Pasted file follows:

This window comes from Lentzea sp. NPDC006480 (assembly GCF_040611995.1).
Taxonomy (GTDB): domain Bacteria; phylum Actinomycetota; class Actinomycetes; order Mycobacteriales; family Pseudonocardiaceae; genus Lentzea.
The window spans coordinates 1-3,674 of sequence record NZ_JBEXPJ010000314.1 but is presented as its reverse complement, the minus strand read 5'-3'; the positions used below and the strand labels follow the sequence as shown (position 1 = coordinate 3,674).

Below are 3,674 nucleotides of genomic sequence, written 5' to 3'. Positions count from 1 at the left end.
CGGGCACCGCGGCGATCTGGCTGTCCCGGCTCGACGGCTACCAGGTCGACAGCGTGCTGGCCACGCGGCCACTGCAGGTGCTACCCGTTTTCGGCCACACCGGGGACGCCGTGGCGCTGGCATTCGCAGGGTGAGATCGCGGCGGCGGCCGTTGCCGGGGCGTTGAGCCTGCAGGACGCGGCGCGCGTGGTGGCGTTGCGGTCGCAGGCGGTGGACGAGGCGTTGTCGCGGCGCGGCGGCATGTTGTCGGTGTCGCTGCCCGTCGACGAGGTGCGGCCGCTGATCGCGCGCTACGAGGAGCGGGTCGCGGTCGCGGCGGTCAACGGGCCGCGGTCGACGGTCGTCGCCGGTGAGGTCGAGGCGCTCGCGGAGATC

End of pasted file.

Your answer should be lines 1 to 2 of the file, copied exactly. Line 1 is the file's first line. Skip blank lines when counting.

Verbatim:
This window comes from Lentzea sp. NPDC006480 (assembly GCF_040611995.1).
Taxonomy (GTDB): domain Bacteria; phylum Actinomycetota; class Actinomycetes; order Mycobacteriales; family Pseudonocardiaceae; genus Lentzea.